Cities, County Lobby ABAG on Housing Allocations

Marin Supervisors send regional agency a letter raising questions about job and housing growth projections, city officials say the process has contributed to “an unfortunate atmosphere of county-wide mistrust and confrontation.”

The mailman for the Association of Bay Area Governments is getting a little extra work from Marin County this week.

On the same day the Marin County Board of Supervisors sent off a letter to ABAG questioning its job and housing projections for Marin and calling for an independent review of them, city of Mill Valley officials did the same, saying the process to determine how much new housing must be built in Mill Valley has lacked transparency and has contributed to “an unfortunate atmosphere of county-wide mistrust and confrontation.”

In a letter to ABAG officials (attached at right), Mayor Garry Lion said short time frames, incomplete information and difficult to comprehend numbers “have stymied our best efforts to be effective participants in this process. It is incumbent on ABAG and (the Metropolitan Transportation Commission) to address this disconnect now and on into the future” to avoid losing credibility in Marin.

In doing so, Lion cited the town of and a subsequent effort to form an alternative local coalition to deal to create a Marin-specific Sustainable Communities Strategy, which ABAG has called One Bay Area and which is mandated by Senate Bill 375.

Novato sent a similar letter to ABAG that was approved at the April 16 council meeting and signed by Mayor Denise Athas.

In the county letter (attached at right), board President Steve Kinsey called for a "peer review" of ABAG’s job and housing forecasts, saying that the agency’s calculations "lacked sufficient clarity." Kinsey stated that because "the data clearly illustrates that job growth has been negative in Marin since 1990 ... it seems unrealistic that the county could see a 17 percent growth in the number of jobs between now and 2040.”

As the regional agency tasked with doling out housing allocations for the nine-county Bay Area, ABAG has projected that the Bay Area will add 1.1 million jobs by 2040, requiring 600,000 additional housing units to accommodate those workers, That includes 19,000 jobs and more than 11,000 new homes in Marin.

But county officials say a forecast of 17 percent job growth in Marin simply doesn’t match the fact that Marin has lost jobs for the past 20 years. In the letter, Kinsey also cited Marin’s place as an open space-laden recreation hub for the rest of the Bay Area, its limited water supply, climate change and rising seas a sharp spike in Marin’s senior population, among other factors.

Last year, Novato was forced to pinpoint locations to zone for 1,241 new housing units in the current Regional Housing Needs Assessment — a quota that prompted a public outcry against forced high-density, low-income complexes that would be needed to meet the state-mandated figures. But the RHNA numbers for the 2014-22 cycle will be 411 units, or about one-third of what the city is zoning for in the 2007-2014 cycle.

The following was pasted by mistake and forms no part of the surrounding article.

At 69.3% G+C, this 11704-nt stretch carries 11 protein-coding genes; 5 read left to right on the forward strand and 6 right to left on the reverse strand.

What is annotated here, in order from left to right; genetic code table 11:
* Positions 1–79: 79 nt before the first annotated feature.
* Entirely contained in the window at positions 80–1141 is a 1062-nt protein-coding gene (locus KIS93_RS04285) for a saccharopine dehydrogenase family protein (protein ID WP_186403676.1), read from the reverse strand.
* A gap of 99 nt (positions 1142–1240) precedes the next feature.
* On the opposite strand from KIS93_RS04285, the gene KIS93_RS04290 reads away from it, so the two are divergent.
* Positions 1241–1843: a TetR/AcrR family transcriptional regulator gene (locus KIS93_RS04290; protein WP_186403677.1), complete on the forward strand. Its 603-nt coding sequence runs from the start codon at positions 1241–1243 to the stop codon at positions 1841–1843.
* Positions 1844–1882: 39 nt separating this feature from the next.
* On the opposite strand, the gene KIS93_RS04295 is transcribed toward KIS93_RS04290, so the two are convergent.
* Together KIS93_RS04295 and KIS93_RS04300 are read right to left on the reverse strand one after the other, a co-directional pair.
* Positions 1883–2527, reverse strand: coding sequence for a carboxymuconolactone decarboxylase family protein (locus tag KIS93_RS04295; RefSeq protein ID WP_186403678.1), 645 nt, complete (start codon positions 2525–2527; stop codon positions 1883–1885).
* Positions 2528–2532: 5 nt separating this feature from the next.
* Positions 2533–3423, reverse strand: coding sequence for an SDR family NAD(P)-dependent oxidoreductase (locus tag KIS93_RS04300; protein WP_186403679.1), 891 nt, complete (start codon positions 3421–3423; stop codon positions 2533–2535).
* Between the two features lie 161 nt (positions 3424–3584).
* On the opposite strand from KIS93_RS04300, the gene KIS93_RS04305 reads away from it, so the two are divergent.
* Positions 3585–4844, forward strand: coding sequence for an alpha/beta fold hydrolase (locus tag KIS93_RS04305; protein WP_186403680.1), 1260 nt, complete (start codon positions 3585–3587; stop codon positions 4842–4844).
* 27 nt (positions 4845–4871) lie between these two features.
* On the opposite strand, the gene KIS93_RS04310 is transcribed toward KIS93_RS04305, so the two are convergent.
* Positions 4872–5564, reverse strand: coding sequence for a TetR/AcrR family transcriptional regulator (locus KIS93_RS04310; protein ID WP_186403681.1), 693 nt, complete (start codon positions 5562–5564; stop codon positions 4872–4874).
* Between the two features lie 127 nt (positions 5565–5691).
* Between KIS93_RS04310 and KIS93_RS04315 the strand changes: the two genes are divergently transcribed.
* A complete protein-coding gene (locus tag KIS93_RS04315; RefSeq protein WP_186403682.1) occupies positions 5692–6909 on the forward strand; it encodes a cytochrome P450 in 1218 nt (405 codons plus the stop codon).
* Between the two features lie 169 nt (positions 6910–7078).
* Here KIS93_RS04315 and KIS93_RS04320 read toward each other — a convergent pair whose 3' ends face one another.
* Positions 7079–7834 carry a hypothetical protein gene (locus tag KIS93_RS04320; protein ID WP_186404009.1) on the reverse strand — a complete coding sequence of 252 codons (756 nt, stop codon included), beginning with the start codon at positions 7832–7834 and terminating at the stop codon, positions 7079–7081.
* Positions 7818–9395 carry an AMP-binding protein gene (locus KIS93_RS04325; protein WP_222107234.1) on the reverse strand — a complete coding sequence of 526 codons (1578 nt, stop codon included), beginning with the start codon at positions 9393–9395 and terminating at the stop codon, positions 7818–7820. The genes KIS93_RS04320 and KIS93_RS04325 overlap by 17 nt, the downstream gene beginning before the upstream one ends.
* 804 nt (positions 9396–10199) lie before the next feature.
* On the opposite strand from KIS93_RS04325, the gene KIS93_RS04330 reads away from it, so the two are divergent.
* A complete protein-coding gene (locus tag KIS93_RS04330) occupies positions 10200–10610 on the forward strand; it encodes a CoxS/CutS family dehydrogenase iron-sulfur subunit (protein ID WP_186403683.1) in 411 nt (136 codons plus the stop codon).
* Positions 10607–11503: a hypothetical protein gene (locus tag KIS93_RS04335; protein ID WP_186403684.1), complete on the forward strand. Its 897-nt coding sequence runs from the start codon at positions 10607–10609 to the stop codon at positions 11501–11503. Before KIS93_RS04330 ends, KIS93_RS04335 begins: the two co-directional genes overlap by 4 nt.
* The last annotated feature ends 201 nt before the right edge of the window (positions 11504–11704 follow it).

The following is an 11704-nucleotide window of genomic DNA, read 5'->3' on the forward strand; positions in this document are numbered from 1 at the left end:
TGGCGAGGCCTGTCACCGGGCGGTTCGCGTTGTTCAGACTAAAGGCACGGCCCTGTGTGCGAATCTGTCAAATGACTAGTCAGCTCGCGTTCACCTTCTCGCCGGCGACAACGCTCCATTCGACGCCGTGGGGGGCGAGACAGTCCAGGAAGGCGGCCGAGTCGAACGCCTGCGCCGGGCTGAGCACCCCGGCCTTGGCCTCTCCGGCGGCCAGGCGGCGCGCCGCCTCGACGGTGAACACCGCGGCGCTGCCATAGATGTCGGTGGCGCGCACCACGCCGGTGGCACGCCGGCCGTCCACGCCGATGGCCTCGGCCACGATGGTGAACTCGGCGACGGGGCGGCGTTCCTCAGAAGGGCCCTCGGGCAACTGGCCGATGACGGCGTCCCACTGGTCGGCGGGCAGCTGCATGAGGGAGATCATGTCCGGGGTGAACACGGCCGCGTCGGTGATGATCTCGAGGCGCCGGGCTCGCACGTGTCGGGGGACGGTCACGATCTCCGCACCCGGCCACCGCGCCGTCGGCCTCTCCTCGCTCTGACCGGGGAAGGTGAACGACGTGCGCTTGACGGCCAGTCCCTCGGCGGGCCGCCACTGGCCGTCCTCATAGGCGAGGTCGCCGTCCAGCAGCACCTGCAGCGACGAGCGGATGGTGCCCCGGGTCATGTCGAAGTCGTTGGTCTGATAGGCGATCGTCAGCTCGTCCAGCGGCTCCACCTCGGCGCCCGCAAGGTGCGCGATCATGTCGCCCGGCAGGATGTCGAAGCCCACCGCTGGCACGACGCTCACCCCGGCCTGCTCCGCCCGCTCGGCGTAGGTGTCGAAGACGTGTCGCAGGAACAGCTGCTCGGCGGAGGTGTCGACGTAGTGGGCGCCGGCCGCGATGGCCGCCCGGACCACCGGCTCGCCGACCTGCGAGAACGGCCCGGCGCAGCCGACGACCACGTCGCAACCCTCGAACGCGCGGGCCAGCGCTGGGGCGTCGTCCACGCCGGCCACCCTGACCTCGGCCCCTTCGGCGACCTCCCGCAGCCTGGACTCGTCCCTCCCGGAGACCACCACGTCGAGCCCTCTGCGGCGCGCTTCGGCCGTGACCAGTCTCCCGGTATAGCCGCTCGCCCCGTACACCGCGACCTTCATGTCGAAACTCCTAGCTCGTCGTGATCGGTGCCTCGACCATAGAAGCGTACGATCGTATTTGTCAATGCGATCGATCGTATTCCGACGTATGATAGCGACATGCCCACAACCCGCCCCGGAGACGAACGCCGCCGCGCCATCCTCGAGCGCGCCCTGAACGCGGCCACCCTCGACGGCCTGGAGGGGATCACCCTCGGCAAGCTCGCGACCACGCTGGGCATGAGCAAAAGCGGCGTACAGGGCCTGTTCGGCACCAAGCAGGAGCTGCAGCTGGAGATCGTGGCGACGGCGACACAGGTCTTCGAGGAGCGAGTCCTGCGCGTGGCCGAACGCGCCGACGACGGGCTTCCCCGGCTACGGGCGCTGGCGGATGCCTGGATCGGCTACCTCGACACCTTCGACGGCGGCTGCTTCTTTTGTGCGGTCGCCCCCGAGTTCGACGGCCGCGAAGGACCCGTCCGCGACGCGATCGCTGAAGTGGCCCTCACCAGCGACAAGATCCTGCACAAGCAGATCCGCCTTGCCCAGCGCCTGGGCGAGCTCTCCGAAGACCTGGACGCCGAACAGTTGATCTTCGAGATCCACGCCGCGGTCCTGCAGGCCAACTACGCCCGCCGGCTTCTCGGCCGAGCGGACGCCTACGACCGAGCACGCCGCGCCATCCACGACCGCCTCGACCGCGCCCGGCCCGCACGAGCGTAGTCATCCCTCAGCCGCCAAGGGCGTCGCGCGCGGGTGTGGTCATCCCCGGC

Novato residents have been vocal at city and regional meetings about future housing needs, and many opponents will consider the fresh ABAG numbers a major victory. Others who have recognized the need for low-income housing so that people who work in Novato can afford to live in Novato might consider the numbers a huge setback.

For Mill Valley, ABAG projected the need for 740 additional housing units over the next 28 years. That forecast, released in March, was a 48 percent jump from an average of 500 units from the agency’s previous four projections. Given that cities such as Novato and Corte Madera saw their allocations drop by 45 and 52 percent, respectively, after those municipalities cried foul over previous forecast, city officials said the shift gave the impression that lobbying efforts led to arbitrary shifts from one town to another.

Lion said the officials’ frustration was exacerbated by the of the Marin County Council of Mayors and Councilmembers at the , during which ABAG Planning Director Ken Kirkey gave a presentation.

In the weeks before the meeting, city officials hustled to gather questions from the 80-plus town, city and county officials from around Marin expecting to attend the meeting. Those 23 questions were given to Kirkey with the expectation that he would answer them at the meeting, as well as additional questions from the 60-plus members of the public who attended the event. Kirkey instead gave an overview presentation on the SB375-mandated Sustainable Communities Strategy.

“This was a golden opportunity to hit a home run with some in-depth, factual answers to specific questions posed by an anxious audience, but it ended with a lot more frustration instead,” Lion wrote.

Lion said city officials plan to schedule a joint session of the council and Planning Commission in May — date to be announced — to discuss the allocations and related housing issues.

Pam Drew April 26, 2012 at 01:58 PM
This is a good summation of what has happened recently in Marin County. The larger picture is that Marin has such slim representation on ABAG/MTC boards and commissions because of its population that any 9 Bay Area County regional government is likely to overwhelm Marin. The aims, needs, and point of view of predominantly urban counties like Santa Clara, San Francisco, and Alameda are quite different from those of the suburban/rural northern counties. When OneBayArea from the very beginning adopts both TransForm and the Greenbelt Alliance as prominent "partners", suburbanites can expect no empathy from the regional agency. Although I would like to see MCCMC's 23 questions mentioned above get answered by Ken Kirkey, those answers don't matter as much as the voting structure of ABAG and its Executive Board. This structure won't change although the associated PR campaigns will.